One of the big Ahas of my current research at the Bank of Japan is that different regulatory systems, or cultures, may have different approaches to getting such information.  In the United States and in the UK, there is a big emphasis on hiring regulators with practical market experience.  US and UK regulators know that such individuals can be invaluable because they understand the thinking of market insiders.  Ironically, such individuals often turn out to be the toughest regulators of all as they are least likely to be snowed by bogus excuses about the impossibility of implementation of a certain reform, or the unavailability of a certain kind of information.  Think Gary Gensler, former Goldman Sachs executive now head of the Commodity Futures Trading Commission for example.

There is no doubt that this kind of talent is one important route to information.  Japanese regulatory institutions have relatively few such people, and in my interviews some Japanese regulators have suggested that it would be helpful to have more.

But Japanese regulators have a different approach: they maintain much more intensive, almost real-time contacts with their counterparts in the industry.  For example, a junior regulator may have his counterpart in a given bank on the phone two or three times a day.  In addition there are yearly on-site inspections that last several weeks and provide mini “fieldwork” opportunities for regulators to sit on the inside, as well as multiple “targeted inspections” also on-site.  There are daily or weekly contacts at every level of the bank and government, too, from the most junior to the most senior, since one gets a different picture of what is going on inside a financial institution depending on who one talks to.

One advantage of this approach is that in a world in which market realities change very quickly the regulator’s information is very current.  In contrast one problem with the US-UK approach is that after only a few years in government, a former banker’s experience quickly becomes relatively obsolete.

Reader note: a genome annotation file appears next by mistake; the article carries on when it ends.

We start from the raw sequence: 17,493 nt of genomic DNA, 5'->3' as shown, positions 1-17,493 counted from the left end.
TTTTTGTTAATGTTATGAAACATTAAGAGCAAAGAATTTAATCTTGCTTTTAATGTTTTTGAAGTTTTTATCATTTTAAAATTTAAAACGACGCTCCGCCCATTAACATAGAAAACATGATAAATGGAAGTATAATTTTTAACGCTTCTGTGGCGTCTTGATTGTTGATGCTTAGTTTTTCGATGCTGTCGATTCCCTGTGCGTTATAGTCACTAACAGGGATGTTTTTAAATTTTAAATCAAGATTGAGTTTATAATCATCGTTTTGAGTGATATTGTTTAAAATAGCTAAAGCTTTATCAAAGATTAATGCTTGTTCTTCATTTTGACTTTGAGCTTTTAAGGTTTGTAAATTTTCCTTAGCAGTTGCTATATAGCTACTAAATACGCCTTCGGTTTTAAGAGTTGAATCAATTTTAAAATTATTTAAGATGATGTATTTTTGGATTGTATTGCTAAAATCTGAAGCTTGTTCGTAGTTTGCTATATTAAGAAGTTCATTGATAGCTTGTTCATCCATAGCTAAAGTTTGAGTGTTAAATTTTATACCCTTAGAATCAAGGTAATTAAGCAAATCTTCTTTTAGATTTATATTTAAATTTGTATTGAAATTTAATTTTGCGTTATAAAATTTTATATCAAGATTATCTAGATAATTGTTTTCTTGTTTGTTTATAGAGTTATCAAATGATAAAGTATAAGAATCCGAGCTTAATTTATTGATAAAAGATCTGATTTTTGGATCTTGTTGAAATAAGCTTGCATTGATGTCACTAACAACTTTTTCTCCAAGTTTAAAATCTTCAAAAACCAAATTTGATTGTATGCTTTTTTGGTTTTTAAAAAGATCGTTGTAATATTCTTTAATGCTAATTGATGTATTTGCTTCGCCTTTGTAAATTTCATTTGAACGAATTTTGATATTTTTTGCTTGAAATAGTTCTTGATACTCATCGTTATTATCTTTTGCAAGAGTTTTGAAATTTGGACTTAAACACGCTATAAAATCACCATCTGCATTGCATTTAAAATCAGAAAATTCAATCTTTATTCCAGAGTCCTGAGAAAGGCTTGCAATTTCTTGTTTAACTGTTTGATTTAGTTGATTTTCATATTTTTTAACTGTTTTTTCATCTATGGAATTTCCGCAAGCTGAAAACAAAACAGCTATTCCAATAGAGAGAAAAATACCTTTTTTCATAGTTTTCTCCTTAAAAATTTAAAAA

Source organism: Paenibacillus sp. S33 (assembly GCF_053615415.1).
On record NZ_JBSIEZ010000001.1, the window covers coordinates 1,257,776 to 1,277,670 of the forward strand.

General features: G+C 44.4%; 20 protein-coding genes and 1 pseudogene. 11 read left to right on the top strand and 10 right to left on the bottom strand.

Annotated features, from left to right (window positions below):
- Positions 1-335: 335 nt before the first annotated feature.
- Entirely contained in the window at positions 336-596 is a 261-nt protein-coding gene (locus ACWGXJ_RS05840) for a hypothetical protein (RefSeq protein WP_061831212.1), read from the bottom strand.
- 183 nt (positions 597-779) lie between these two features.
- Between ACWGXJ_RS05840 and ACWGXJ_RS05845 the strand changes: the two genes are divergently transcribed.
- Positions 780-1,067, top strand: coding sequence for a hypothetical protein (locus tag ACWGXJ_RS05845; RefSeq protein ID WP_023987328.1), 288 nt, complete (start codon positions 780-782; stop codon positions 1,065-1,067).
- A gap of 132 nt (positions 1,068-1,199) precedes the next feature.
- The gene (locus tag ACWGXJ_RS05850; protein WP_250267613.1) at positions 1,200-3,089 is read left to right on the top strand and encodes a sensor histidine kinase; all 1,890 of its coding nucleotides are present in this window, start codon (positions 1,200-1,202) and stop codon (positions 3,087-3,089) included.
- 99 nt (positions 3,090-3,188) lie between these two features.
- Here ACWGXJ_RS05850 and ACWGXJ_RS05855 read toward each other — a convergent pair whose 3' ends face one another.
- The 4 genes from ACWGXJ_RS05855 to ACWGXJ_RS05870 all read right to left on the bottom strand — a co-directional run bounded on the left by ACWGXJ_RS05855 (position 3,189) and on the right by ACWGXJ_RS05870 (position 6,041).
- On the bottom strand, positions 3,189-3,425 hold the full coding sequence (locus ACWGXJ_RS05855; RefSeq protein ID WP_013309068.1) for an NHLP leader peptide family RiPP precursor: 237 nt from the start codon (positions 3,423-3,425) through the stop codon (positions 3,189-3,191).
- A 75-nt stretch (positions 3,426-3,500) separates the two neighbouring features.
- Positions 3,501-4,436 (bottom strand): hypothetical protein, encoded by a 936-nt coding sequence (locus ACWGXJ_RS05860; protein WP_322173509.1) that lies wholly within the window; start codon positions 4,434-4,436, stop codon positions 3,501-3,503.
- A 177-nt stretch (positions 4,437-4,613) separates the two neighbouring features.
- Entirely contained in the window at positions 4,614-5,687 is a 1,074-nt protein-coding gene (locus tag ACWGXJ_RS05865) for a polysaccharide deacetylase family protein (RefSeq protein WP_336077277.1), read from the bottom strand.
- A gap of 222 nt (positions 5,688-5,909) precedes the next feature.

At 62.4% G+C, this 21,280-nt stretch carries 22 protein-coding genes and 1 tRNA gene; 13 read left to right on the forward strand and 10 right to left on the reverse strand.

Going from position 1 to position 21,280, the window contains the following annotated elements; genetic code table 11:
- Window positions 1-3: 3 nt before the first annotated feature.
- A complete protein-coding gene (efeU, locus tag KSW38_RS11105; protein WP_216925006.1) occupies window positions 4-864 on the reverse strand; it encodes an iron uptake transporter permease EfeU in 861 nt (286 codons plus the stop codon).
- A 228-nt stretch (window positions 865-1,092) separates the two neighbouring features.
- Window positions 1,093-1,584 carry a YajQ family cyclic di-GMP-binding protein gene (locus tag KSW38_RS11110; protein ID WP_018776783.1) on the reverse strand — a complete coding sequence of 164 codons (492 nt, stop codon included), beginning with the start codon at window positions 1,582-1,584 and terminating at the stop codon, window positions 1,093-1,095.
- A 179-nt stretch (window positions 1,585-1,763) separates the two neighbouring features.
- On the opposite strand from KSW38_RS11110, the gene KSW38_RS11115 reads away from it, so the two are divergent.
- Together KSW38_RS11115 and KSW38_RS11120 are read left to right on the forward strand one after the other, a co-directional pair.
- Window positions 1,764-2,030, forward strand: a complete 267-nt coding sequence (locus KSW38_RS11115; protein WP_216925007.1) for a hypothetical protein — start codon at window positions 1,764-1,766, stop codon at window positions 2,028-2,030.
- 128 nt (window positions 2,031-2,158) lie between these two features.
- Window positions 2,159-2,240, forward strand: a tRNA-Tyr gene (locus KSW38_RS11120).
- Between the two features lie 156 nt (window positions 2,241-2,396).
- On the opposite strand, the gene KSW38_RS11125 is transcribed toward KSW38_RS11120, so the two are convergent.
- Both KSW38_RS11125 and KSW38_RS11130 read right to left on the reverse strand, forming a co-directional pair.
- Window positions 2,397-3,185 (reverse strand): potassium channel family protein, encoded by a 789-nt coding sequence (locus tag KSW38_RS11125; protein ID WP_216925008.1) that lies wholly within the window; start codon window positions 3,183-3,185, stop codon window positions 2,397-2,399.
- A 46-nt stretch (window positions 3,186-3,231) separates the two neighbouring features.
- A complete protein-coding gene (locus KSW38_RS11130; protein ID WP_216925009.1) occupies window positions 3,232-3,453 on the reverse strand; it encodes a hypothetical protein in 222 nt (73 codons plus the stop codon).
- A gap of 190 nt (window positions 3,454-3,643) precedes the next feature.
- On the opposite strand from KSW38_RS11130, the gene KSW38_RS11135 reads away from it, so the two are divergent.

Perhaps here regulatory theory could benefit from the insights of the field of comparative law. Comparative lawyers know that it is pointless to argue about which system in the world is “best” in some absolute sense. French law and American law each have their relative strengths and weaknesses, but more importantly reflect an adaptation to the wider culture and values of the societies out of which they emerge.  Studying these differences can sometimes provide insights for reform (a French court may wish to borrow some precedent from an American court or vice versa) and can also help sharpen, through the contrast, each side’s appreciation of what they value the most. In much the same way, regulatory cultures are different, and interesting in their differences.  Perhaps rather than throw all our energies into defining one global regulatory approach or standard, we could start by noticing these differences, describing them, and analyzing their relative strengths and weaknesses as well as their cultural sources and purposes within each institutional and economic context.